Today’s homophobes have increasingly taken to deploying two other devices which are reflected in Bizzle’s alternate “Same Love,” both of which further exemplify the limits of narcissistic thinking. The first is a projection of moral relativism onto gays that no gay person is really asking for. “Imagine a world where no one kept their desires in,” he raps, where “something was called right simply ’cause we desired it.” In the homophobic imagination, gay desire is, for gay people, the only foundation for what is right, and for what our rights should be. The thinking seems to be that if you don’t share my moral views, the ones rooted in the Bible, there is no other possible moral system besides “anything goes”—not a moral system at all.

This thinking is also reflected in a multi-state legal brief filed last week, which claims that allowing same-sex marriage means anything and everything goes: “If public affirmation of anyone and everyone’s personal love and commitment is the single purpose of civil marriage,” reads the brief to the 9th Circuit Court of Appeals, which was signed by 11 attorneys general, “a limitless number of rights claims could be set up that evacuate the term ‘marriage’ of any meaning.” But gay advocates are not asking for any and all relationships to be validated as marriages, just same-sex ones that otherwise meet state criteria. And gay people don’t claim equal rights based on our desire to have gay sex; we claim equal rights based on the argument that there is no good reason to treat us any differently from straight people, that granting such rights harms no one and helps millions. The reduction of gay identity to sexual desire, and the refusal or inability to think rigorously about the basis of right and wrong beyond a provincial attachment to religious dogma, have blinded many to the use of simple reason. My point is not that we should embrace moral relativism by accepting everyone’s “moral truth”; to the contrary, my point is that the argument for gay equality does not rest on blindly tolerating multiple moralities, but on the ability to transcend your own comforting assumptions to make room for new ones when reason so dictates. And as I’ve argued before, for too many, homosexuality remains the one thing Americans consistently claim is immoral without ever giving a reason why.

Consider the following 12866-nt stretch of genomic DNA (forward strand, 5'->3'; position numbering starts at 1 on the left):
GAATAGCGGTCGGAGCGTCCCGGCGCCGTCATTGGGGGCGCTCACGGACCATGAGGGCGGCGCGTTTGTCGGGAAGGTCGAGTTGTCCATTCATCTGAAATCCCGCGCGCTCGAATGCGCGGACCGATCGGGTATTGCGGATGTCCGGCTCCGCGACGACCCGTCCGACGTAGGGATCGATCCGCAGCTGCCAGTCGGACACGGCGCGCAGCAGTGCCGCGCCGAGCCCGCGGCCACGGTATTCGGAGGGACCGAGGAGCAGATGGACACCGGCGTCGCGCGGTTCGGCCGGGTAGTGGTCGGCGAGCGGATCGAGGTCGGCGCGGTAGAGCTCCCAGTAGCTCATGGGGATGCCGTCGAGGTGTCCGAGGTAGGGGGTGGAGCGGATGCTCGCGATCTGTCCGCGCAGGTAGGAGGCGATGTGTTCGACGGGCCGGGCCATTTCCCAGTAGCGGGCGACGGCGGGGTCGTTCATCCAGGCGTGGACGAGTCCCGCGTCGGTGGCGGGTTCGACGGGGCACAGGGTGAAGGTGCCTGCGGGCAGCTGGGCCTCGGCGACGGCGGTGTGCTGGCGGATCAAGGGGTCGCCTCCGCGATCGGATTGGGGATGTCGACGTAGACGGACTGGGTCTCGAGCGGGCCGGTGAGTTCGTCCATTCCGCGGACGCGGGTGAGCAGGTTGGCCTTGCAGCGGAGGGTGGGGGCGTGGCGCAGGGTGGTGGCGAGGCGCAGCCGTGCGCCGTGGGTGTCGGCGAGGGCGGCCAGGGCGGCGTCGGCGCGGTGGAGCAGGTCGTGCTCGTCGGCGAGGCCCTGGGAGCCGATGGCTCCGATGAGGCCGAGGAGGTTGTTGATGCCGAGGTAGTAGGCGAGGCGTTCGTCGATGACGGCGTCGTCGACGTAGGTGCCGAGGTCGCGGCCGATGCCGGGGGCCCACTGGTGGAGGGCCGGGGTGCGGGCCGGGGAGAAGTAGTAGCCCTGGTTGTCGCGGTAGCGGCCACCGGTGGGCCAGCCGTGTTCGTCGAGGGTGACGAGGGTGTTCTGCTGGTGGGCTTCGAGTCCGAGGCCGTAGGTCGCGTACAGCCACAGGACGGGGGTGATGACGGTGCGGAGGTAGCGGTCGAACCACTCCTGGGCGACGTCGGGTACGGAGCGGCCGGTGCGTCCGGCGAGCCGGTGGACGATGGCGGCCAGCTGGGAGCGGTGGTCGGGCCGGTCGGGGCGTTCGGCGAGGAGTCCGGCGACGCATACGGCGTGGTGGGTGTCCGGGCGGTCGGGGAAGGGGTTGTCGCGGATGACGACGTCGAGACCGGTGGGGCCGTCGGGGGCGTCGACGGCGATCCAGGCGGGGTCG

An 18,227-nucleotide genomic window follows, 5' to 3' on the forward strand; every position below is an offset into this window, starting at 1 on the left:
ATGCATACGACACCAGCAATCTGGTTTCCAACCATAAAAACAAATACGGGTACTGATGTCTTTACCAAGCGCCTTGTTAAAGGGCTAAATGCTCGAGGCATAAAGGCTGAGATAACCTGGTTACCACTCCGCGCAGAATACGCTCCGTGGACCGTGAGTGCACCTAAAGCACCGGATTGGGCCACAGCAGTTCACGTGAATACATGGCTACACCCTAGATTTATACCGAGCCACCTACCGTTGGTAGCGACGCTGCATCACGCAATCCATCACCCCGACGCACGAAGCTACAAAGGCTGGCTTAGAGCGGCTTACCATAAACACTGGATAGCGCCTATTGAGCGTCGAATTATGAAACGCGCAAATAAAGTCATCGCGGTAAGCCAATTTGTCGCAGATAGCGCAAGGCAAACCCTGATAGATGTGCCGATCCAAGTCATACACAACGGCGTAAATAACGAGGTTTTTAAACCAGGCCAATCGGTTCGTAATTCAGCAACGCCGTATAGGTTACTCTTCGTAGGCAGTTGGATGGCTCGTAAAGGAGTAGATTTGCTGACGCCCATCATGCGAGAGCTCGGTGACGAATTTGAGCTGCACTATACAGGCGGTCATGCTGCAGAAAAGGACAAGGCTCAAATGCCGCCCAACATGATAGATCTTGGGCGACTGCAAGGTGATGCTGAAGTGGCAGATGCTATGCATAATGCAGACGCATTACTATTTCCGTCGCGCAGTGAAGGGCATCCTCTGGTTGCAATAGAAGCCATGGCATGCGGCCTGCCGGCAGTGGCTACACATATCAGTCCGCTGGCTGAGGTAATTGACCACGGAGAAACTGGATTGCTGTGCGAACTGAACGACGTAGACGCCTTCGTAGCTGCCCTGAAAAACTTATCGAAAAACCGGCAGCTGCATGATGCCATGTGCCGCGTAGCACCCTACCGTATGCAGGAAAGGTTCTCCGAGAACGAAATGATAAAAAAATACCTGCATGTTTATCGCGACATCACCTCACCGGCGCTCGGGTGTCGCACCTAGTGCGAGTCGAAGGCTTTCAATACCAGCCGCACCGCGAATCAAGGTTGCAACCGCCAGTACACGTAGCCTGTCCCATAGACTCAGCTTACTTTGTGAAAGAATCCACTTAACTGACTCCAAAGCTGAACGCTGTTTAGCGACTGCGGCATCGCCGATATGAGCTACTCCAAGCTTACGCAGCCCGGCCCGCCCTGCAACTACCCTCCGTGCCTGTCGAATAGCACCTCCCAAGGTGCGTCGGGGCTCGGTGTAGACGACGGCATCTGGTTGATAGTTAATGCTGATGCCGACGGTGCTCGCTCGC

Finally, the other device homophobes employ is to cast their discrimination as an issue of religious freedom. Bizzle complains that gays are not only insisting on “switching the definition” of marriage but “want it done by a Christian in a church he worships in.” The latest reaction to a string of gay rights victories, which sometimes force homophobes to stop discriminating against gay people, is to seek carve-outs from the law—the kind of special rights the right wing has long accused gays of demanding. This weekend came news that Oregon voters may face a ballot initiative over whether to let wedding providers (not actual churches) refuse to serve gay couples due to “conscience,” something that’s likely blatantly unconstitutional. If society passes laws that I don’t like, the thinking goes, they shouldn’t apply to me, because I’m above the law.

It’s true that the gay rights movement has long advocated tolerance of difference, and rightly so. But tolerating difference isn’t about anything-goes moral relativism or letting everyone follow only the laws they like. That’s anarchy. It’s about transcending narcissism—and injecting empathy and reason in its place.

Nathaniel Frank, author of Unfriendly Fire, is the director of the What We Know Project at Columbia Law School.